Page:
I think you will find that the majority of shares in the Scottish Salmon Company are owned by Norwegian and other foreign interests and that this “local company” is registered in, not the Western Isles, but the Channel Islands. Your researchers would have been able to tell you that if, like myself, they had spent around 3 minutes on the Scottish Salmon Company website. There are little clues on the website including such gems as “The Registrar for the Shares is DnB NOR, N-0021 Oslo, Norway”. Other clues I found were mentions of Norwegian and Jersey tax laws but I found nothing on UK tax. Under the heading   “NORWEGIAN TAX MATTERS” it reads “Set out below is a summary of certain Norwegian tax matters related to investments in the Company. SSC is incorporated and has its registered office in Jersey.”

In fact the “local” business referred to by the Scottish Government as a “leading Scottish salmon farming business” and by you as an “ambitious Scottish” company is registered in tax friendly Jersey and has only 1.88% of its shares owned by UK shareholders.

Given the above you may not be aware that about two-thirds of the salmon farms in Scotland are Norwegian owned with profits heading back to Norway, sometimes via tax havens such as Jersey, Switzerland and Luxembourg.

Foreign owned salmon farms pollute Scottish seas with chemicals and fish faeces. Infestations of sealice from floating factory fish farms kill wild salmon and seatrout which are worth thousands of pounds each to the Scottish tourist industry when caught and released by anglers.  Three or four tonnes of wild fish have to be removed from the marine food chain and turned into food pellets to produce every tonne of farmed salmon. Genetically inferior farmed salmon, many of them raised from imported Norwegian ova, escape into Scottish waters in huge numbers and compete with native wild fish for resources.  Instead of insisting that salmon farmers install and maintain proper predator exclusion nets to humanely keep seals away from their stock your Government gives salmon farmers licenses to shoot them. As shown by their use in Visit Scotland campaigns live seals are a tourist attraction. Dead seals on beaches send tourists home never to return to Scotland.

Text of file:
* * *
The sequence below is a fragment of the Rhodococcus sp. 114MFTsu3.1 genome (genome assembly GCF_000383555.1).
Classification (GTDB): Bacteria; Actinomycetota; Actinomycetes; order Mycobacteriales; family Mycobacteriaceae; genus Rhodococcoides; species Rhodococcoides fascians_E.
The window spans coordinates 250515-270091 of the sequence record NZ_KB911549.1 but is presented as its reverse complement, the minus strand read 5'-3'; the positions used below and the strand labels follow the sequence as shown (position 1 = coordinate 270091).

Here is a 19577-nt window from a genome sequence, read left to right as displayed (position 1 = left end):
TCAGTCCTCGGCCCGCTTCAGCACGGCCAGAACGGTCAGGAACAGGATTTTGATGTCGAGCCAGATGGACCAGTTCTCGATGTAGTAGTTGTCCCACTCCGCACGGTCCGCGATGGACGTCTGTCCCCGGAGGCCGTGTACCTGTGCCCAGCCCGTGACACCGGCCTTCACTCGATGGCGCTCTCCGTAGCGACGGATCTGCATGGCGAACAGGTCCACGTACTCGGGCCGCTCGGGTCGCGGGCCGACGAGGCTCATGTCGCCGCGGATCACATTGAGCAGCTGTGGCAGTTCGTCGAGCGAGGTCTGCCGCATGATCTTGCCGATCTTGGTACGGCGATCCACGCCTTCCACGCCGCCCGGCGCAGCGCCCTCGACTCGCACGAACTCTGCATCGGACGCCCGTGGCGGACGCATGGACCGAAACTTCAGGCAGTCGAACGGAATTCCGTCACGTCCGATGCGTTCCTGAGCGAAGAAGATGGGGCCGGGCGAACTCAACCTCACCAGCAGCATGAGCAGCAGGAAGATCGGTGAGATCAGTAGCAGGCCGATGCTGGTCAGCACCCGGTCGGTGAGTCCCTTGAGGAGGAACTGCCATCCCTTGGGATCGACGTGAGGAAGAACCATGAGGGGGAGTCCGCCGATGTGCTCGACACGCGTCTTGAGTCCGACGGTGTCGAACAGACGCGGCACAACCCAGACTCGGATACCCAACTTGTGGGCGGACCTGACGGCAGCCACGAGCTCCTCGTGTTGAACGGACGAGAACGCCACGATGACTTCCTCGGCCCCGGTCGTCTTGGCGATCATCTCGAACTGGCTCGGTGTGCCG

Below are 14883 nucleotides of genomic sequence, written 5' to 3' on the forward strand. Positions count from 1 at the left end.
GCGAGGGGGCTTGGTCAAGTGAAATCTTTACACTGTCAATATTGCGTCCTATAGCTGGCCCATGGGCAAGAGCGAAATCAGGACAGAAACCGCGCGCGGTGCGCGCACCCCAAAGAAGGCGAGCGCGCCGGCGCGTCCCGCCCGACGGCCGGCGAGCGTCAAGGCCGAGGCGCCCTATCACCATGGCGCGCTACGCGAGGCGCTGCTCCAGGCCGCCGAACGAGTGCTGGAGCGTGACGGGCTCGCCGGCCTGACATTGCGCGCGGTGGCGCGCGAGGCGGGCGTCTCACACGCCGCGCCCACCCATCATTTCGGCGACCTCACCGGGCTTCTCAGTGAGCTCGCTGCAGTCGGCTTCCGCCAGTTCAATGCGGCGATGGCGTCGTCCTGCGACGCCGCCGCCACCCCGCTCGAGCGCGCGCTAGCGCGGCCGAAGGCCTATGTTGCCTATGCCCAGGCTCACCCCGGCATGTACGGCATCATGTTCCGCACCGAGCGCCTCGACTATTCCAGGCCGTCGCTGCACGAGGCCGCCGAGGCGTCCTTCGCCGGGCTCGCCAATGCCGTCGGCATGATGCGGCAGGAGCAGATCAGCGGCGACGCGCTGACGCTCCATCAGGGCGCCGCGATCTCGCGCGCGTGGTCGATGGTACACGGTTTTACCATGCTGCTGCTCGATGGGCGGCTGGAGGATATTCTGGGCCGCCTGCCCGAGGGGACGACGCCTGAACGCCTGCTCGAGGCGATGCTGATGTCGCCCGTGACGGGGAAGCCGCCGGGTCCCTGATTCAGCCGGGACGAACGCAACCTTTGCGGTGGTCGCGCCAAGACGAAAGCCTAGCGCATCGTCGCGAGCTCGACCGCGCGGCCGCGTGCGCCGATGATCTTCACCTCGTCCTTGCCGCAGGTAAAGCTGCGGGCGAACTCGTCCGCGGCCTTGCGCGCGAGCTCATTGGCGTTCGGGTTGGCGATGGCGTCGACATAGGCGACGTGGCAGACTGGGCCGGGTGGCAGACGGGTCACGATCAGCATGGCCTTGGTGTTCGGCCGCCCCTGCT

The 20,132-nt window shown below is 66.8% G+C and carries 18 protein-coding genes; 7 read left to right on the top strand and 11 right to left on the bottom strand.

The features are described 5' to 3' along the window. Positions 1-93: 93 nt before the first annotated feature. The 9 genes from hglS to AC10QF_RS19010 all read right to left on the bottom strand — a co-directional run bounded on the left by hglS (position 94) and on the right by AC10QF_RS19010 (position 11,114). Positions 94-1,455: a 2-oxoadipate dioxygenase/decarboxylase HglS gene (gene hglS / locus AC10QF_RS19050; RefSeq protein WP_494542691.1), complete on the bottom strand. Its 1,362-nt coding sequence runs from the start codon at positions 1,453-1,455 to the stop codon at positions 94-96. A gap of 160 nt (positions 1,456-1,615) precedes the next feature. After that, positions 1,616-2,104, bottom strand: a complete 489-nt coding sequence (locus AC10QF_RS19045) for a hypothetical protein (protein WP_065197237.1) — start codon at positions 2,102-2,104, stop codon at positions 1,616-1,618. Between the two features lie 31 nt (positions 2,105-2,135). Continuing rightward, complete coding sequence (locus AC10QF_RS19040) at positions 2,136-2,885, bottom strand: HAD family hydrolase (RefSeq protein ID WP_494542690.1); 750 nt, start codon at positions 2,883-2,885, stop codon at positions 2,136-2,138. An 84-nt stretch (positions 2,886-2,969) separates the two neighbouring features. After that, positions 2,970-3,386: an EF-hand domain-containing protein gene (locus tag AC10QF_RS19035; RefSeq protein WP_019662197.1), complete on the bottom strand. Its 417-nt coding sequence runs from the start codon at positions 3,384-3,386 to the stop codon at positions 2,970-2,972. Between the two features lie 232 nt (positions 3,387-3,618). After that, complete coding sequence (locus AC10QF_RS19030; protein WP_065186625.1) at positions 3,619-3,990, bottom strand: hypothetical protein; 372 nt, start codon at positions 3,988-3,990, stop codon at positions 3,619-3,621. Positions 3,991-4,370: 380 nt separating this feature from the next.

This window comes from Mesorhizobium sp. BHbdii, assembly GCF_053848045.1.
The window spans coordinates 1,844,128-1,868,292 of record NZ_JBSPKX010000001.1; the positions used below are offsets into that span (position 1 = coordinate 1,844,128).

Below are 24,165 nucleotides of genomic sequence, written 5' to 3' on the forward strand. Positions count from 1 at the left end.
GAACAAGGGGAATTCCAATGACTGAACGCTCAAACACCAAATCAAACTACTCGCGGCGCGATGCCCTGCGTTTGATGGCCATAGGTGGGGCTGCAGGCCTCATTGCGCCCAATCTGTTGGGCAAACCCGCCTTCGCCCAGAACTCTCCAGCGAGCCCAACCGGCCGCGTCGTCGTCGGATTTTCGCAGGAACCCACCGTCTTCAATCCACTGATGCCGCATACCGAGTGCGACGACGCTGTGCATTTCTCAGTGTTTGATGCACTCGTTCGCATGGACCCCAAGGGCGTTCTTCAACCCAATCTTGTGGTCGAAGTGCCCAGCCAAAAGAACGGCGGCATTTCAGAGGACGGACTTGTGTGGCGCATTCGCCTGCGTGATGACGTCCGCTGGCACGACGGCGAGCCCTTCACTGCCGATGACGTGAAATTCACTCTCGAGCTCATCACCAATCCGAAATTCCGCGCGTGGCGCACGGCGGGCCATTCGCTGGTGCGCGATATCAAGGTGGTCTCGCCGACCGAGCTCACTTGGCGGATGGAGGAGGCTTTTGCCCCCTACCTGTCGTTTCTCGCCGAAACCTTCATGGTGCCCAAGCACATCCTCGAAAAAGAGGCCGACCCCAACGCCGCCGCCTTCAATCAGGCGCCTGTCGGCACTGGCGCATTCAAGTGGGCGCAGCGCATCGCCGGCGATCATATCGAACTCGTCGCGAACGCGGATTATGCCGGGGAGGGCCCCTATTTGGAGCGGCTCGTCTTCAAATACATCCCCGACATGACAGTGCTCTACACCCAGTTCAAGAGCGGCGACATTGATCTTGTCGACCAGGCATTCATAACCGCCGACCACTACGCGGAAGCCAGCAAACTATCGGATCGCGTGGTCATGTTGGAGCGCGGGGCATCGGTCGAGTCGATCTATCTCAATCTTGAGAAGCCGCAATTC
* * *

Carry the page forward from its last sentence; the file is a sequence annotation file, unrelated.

The economics of the global salmon farming industry also leave much to be desired. Because Norwegian owners export salmon from their Scottish based farms to China (which banned direct imports from Norway for political reasons) more and more Norwegian farmed salmon is being imported into the UK to meet domestic demands.

Instead of encouraging the expansion of a foreign owned industry which damages the Scottish marine environment and the Scottish tourist industry while creating profits for foreign owners I ask the Scottish Government to call a moratorium on the expansion of salmon farming in Scottish waters and to review the current situation with a view to protecting our marine environment and the creatures which inhabit it. The best way to do this is to ban marine fish-farm cages and replace them with on-shore enclosed pond and tank systems. Until that process can be completed all salmon farms should be legally obliged to install and maintain proper high-strength, high-tensioned predator exclusion nets which humanely keep seals well away from the cage nets holding salmon.

Finally, in relation to your statement that “The Scottish Government is supporting investment to strengthen the islands traditional industries and to grow new industries of the future. We will also support ambitious Scottish companies as they access new markets.” I would be grateful if you would tell me what, if any, financial support the Scottish Government has given to The Scottish Salmon Company in the last five years.  If necessary please regard this as a request under the Freedom of Information (Scotland) Act 2002 and/or the Environmental Information (Scotland) Regulations 2004.

Yours sincerely,

John F. Robins,

Secretary to Save Our Seals Fund and Animal Concern

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One Response to Press Release by e-mail from: Save Our Seals Fund (SOSF)

  1. Diana Romanos says:

    Please stop the slaughter.